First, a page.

A Guatemalan farmer is presenting his homemade “ovoscopio”, a device fashioned out of PVC tubing and a flashlight that helps identify eggs that will be best for breeding. At the next table, through a translator, farmers from Haiti and Mexico compare the ideal climate and soil conditions of each other’s seeds and identify which seeds might thrive in another country. Further down the line, a women’s organization from Chiapas is describing herbal tincture remedies based on regional, medicinal plants.
It is the third day of the “Buen Vivir with Respect” international learning exchange in Chiapas, Mexico and participants are busy setting up for the Agroecology Practices and Product Fair. Colorful organizational brochures are neatly lined up next to packets of different seed varieties, intricately woven textiles, jars of homemade fertilizer and posters that illustrate different techniques for drying and preserving heirloom seeds.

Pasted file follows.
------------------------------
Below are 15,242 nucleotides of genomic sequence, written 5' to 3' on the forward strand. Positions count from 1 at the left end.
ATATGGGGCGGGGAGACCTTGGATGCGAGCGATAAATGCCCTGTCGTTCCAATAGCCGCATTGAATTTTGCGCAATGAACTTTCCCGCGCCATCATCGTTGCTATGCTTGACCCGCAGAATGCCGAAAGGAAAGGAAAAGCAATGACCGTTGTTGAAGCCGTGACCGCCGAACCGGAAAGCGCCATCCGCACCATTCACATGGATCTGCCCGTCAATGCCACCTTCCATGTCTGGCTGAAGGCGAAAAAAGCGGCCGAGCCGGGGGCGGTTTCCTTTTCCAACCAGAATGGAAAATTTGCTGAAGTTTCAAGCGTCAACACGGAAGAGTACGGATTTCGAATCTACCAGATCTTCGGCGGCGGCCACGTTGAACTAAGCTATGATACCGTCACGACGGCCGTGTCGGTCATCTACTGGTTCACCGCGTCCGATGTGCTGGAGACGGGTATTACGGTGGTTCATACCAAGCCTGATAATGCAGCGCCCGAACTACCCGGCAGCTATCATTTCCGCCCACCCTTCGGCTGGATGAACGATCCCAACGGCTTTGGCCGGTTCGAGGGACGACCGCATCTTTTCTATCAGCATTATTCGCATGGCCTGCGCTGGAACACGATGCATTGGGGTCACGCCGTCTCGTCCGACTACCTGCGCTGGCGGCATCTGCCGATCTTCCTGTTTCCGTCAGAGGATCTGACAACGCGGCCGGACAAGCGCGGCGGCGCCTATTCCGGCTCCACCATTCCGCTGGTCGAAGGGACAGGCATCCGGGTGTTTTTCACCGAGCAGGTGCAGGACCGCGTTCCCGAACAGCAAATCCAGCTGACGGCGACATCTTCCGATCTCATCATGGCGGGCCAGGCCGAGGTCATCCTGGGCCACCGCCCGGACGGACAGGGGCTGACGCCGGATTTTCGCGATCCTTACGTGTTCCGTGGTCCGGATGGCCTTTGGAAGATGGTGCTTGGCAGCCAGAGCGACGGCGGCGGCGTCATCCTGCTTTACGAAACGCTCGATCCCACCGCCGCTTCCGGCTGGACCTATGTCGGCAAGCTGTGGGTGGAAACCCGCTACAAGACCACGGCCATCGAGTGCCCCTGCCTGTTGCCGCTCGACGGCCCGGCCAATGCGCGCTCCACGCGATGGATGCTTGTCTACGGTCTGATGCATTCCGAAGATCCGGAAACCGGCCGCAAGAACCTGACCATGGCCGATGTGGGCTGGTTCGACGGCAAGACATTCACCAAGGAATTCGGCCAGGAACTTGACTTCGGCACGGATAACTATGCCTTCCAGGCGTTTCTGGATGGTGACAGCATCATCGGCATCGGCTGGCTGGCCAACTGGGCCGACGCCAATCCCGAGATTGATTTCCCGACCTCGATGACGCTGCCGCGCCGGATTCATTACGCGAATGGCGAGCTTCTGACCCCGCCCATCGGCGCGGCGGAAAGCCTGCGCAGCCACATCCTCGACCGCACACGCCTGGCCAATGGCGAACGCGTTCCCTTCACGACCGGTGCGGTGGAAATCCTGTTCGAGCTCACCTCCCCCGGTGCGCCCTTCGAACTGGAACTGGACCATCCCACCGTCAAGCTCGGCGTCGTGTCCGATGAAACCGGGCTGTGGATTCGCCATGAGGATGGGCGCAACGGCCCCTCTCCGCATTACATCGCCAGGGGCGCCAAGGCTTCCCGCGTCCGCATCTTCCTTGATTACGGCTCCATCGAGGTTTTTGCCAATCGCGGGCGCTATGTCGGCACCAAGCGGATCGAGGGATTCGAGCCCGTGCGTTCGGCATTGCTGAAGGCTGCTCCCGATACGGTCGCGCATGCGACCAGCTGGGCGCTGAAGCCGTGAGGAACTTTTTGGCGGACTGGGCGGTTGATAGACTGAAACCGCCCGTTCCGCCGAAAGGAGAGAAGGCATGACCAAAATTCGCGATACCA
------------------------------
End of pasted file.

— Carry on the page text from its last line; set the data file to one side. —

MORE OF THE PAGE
Hosted by Grassroots’ allies Thousand Currents and their partner in Chiapas, the Civic Association for Economic and Social Development of Indigenous Mexicans (DESMI), the learning exchange has brought together 120 small farmers and Indigenous Peoples from 11 different countries to share their knowledge and strategies towards advancing food sovereignty and agroecology.
The Fair is a chance for participants to share practical knowledge, exchange seeds, and make international connections. After the learning exchange is over and participants return to their home countries, they will take with them both the practical knowledge learned and the international solidarity created by the exchange.